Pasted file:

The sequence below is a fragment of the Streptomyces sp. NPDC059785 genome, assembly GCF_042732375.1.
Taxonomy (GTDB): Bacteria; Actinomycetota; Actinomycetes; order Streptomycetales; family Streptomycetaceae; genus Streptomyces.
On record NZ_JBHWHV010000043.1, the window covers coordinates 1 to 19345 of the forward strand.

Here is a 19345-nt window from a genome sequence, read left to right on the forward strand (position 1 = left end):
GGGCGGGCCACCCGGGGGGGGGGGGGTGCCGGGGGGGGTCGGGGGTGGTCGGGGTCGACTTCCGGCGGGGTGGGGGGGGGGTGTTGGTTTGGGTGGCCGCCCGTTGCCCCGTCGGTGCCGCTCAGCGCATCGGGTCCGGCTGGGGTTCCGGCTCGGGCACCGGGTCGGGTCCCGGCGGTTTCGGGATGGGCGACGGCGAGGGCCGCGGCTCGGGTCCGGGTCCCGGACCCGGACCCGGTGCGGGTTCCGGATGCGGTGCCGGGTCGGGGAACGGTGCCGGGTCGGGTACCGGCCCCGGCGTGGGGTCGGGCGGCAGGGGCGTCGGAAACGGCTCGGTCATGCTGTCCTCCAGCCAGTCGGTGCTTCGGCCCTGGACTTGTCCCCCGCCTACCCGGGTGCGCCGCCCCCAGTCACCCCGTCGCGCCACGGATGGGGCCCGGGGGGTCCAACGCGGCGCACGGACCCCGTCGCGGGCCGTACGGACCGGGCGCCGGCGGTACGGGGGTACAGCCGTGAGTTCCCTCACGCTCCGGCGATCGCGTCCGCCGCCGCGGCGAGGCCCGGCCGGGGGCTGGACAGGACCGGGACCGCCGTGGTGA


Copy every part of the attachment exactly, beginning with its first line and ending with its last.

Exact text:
The sequence below is a fragment of the Streptomyces sp. NPDC059785 genome, assembly GCF_042732375.1.
Taxonomy (GTDB): Bacteria; Actinomycetota; Actinomycetes; order Streptomycetales; family Streptomycetaceae; genus Streptomyces.
On record NZ_JBHWHV010000043.1, the window covers coordinates 1 to 19345 of the forward strand.

Here is a 19345-nt window from a genome sequence, read left to right on the forward strand (position 1 = left end):
GGGCGGGCCACCCGGGGGGGGGGGGGTGCCGGGGGGGGTCGGGGGTGGTCGGGGTCGACTTCCGGCGGGGTGGGGGGGGGGTGTTGGTTTGGGTGGCCGCCCGTTGCCCCGTCGGTGCCGCTCAGCGCATCGGGTCCGGCTGGGGTTCCGGCTCGGGCACCGGGTCGGGTCCCGGCGGTTTCGGGATGGGCGACGGCGAGGGCCGCGGCTCGGGTCCGGGTCCCGGACCCGGACCCGGTGCGGGTTCCGGATGCGGTGCCGGGTCGGGGAACGGTGCCGGGTCGGGTACCGGCCCCGGCGTGGGGTCGGGCGGCAGGGGCGTCGGAAACGGCTCGGTCATGCTGTCCTCCAGCCAGTCGGTGCTTCGGCCCTGGACTTGTCCCCCGCCTACCCGGGTGCGCCGCCCCCAGTCACCCCGTCGCGCCACGGATGGGGCCCGGGGGGTCCAACGCGGCGCACGGACCCCGTCGCGGGCCGTACGGACCGGGCGCCGGCGGTACGGGGGTACAGCCGTGAGTTCCCTCACGCTCCGGCGATCGCGTCCGCCGCCGCGGCGAGGCCCGGCCGGGGGCTGGACAGGACCGGGACCGCCGTGGTGA